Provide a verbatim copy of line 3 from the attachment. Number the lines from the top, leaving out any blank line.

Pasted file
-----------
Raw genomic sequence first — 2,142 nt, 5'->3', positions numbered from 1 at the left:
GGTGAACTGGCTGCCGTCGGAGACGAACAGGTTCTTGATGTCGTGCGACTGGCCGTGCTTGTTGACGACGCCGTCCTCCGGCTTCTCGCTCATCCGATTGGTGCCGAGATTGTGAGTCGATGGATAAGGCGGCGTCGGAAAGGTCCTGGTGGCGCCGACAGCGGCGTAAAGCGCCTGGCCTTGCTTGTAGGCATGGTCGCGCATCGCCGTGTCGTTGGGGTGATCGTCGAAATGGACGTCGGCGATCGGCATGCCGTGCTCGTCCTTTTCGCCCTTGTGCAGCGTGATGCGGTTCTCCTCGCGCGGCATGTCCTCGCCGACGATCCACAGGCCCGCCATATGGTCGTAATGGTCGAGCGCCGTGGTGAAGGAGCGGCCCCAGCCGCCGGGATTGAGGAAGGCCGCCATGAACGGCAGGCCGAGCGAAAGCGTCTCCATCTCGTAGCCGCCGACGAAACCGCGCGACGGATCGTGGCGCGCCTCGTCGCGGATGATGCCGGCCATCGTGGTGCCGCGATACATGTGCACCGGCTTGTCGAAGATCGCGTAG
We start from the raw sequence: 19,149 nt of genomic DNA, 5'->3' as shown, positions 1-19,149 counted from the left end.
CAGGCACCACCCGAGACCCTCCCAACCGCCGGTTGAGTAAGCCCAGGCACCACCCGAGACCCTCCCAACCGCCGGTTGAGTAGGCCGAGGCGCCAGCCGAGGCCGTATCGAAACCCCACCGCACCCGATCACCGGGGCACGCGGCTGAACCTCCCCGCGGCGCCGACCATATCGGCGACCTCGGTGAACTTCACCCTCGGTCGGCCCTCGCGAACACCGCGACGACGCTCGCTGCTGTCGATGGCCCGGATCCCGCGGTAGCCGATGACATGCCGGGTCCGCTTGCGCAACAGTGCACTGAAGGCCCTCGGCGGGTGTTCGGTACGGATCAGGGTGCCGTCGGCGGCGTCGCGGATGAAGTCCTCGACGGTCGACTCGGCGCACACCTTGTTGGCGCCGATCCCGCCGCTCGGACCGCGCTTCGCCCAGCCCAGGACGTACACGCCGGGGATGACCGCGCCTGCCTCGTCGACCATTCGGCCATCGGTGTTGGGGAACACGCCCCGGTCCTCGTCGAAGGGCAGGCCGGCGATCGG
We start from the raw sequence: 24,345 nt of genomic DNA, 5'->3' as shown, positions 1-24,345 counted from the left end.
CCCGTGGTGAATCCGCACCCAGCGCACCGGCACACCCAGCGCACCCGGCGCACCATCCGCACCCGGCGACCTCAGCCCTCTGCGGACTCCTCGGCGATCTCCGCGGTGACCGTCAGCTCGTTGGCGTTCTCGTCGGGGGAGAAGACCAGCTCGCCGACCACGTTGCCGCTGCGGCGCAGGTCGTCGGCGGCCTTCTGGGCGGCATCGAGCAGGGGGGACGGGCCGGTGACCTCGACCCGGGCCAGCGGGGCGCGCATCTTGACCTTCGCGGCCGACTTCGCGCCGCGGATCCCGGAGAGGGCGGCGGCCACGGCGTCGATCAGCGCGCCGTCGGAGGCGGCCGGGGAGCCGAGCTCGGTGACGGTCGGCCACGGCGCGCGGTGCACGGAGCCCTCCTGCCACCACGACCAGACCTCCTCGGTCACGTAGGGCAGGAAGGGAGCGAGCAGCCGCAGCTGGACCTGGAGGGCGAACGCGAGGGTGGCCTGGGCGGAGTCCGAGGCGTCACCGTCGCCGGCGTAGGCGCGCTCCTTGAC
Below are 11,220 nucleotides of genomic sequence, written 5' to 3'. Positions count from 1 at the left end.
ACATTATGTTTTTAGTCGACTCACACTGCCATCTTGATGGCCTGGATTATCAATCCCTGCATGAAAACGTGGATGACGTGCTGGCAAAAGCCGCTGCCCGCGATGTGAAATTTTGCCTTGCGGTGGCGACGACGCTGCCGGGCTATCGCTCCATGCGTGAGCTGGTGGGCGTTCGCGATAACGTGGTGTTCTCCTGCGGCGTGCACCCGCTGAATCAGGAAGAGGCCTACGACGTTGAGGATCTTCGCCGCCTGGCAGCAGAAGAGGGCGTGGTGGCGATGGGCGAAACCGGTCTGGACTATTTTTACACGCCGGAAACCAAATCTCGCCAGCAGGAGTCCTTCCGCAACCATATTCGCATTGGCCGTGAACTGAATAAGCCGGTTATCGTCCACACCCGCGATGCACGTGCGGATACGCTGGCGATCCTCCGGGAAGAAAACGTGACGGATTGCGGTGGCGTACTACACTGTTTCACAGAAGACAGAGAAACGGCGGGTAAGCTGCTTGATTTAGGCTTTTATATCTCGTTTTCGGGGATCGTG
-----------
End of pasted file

We start from the raw sequence: 19,149 nt of genomic DNA, 5'->3' as shown, positions 1-19,149 counted from the left end.